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  1. Rick said on June 28, 2013 at 1:49 am

    Yep, DuckDuck should be DeadDuck.

    Privacy terms deliberately phrased for ambiguity are definitely NOT on.

    Having said this, any site needs to find some means to monetize its use. A search engine’s best means of doing so is to collect your search data.

    Collect = log. If anyone thinks that your IP address, cookie or the like isn’t being recorded … of course it is in some manner.

    Solution: No perfect ones. A VPN is good but your activity is still probably still accessible at the VPN server level. TOR seems like a good option, other than the authorities undoubtedly offer up machines to act as servers (just like on the torrent side).

    I think it boils down to protection via international laws. Having said this, your data is only a hack away which avoids these legal complications (if the US is hacking into China’s infrastructure, delivering virus’ to Iranian nuclear facilities, China hacking into US banks etc etc etc, I’m betting it’s simple to get your search history).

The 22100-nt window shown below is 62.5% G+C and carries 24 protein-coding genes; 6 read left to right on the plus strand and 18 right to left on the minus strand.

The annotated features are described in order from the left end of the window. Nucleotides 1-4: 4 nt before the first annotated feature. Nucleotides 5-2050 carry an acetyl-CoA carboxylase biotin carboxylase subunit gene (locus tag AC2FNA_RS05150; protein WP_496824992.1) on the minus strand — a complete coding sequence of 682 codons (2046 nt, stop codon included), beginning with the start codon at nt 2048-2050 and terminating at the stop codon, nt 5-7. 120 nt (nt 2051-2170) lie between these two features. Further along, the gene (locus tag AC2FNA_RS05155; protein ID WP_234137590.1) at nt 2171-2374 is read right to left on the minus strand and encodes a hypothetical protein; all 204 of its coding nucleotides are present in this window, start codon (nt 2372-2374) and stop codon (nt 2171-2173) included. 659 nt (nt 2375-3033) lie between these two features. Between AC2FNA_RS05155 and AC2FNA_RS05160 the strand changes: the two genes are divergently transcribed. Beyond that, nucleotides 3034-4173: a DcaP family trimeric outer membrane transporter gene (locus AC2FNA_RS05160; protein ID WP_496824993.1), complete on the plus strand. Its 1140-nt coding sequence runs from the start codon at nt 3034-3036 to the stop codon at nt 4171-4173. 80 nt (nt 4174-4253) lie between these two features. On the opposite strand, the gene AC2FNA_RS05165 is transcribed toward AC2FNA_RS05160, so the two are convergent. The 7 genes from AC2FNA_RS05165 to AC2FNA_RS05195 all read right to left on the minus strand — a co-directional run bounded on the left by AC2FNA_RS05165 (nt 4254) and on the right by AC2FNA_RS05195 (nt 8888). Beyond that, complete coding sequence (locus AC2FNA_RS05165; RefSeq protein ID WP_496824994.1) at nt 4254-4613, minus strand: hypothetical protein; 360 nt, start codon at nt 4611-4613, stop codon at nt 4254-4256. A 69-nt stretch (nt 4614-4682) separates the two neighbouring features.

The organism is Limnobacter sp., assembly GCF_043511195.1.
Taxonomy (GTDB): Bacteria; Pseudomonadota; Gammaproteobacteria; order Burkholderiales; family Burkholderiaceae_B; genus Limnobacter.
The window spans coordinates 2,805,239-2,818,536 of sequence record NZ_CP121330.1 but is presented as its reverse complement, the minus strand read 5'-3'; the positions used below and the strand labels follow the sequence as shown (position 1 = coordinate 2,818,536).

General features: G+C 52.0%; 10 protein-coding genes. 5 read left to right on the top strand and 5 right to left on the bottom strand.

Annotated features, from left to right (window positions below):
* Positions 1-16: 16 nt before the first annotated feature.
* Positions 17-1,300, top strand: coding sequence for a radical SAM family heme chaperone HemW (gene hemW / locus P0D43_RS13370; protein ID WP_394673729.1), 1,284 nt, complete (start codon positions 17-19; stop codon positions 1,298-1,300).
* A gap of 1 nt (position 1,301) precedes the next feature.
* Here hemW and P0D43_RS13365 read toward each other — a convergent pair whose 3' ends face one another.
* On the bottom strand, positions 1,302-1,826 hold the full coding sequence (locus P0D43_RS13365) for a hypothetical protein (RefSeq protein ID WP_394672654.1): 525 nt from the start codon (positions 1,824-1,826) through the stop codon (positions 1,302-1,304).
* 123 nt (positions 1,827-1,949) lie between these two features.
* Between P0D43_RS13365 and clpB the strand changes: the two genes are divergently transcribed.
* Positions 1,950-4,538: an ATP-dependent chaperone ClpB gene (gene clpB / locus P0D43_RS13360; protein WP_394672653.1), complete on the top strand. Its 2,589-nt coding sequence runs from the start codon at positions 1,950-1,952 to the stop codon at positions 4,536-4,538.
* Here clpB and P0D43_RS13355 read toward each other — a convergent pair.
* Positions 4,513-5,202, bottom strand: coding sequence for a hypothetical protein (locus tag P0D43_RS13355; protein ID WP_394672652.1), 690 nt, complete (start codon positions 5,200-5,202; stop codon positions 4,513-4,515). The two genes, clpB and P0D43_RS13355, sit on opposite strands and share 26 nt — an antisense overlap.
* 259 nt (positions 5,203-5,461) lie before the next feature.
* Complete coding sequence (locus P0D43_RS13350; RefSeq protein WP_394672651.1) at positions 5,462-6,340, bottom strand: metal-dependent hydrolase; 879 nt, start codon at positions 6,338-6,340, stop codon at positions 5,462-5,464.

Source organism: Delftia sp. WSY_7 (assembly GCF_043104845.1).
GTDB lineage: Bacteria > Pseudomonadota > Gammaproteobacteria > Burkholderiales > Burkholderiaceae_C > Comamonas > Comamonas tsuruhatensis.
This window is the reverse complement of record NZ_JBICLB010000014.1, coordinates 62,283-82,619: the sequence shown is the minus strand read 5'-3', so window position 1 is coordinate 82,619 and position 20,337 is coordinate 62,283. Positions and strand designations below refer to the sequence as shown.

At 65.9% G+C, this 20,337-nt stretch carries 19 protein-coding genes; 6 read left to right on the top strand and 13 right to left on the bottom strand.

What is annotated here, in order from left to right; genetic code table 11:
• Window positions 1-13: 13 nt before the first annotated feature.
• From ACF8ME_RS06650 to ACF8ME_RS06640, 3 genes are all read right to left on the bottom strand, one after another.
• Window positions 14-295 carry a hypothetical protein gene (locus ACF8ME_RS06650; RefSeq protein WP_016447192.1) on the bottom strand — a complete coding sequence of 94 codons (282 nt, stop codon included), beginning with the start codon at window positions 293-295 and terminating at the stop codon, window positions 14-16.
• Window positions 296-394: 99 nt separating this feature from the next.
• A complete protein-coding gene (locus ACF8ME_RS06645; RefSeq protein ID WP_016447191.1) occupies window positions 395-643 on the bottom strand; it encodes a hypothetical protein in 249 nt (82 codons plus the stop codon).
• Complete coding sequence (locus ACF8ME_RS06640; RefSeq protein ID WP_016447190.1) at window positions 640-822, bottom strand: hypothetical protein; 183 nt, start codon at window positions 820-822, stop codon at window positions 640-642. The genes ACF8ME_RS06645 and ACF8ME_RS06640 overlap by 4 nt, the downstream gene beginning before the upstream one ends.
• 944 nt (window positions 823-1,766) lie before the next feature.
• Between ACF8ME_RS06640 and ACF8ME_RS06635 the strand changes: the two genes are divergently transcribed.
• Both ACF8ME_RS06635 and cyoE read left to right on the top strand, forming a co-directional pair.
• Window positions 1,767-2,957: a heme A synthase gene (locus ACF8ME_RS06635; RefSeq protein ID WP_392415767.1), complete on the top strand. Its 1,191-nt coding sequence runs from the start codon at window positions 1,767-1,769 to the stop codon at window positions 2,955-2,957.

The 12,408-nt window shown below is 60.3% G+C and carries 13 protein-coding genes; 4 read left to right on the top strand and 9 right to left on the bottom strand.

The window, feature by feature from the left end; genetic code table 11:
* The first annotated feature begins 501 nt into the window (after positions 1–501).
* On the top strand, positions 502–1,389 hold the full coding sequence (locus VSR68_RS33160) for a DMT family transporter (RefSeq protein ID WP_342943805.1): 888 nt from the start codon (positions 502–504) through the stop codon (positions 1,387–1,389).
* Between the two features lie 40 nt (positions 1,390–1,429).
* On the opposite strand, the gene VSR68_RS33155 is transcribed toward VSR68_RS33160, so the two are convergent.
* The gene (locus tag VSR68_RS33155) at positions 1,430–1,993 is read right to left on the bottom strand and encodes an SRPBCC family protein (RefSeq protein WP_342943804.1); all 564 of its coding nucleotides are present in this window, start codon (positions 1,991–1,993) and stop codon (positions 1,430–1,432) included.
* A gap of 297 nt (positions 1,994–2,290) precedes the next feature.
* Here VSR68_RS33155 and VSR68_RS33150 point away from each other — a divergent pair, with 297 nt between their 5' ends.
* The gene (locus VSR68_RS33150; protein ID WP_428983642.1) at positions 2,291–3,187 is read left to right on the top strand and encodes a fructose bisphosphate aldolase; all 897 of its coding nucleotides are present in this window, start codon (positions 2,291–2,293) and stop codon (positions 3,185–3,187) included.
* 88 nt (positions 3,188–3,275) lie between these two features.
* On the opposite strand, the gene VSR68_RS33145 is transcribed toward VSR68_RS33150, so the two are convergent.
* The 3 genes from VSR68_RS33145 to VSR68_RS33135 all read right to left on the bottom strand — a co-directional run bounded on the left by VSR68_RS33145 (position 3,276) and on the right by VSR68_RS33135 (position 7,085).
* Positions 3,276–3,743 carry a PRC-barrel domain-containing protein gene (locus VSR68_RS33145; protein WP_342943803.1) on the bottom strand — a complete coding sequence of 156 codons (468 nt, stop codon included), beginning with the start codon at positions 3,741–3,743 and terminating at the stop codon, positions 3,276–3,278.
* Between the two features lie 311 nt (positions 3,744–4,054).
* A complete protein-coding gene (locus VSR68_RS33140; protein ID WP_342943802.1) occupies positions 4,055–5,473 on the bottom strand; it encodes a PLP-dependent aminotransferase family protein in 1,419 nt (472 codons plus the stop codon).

Summed up: if you are on the internet, your online activities can be watched.

  2. ilev said on June 28, 2013 at 12:59 am

    Still trust DuckDuckGo?

    …using services such as DuckDuckGo on the presumption that they are safe, is a dangerous thing to do….

    1. Martin Brinkmann said on June 28, 2013 at 3:34 am

      I’m preferring Duck over Google or Bing anytime of the week, yes. I’m not trusting them blindly however as I do not trust any company out there. They are all out to make money in one way or the other.

      I do not think that all the points that Alexander Hanff makes are valid. At the very least, they are blown out of proportion. Yes, it is a small company. Yes, they may have fucked up in regards to the support cookie and other things. But they have reacted on this immediately and resolved the issue.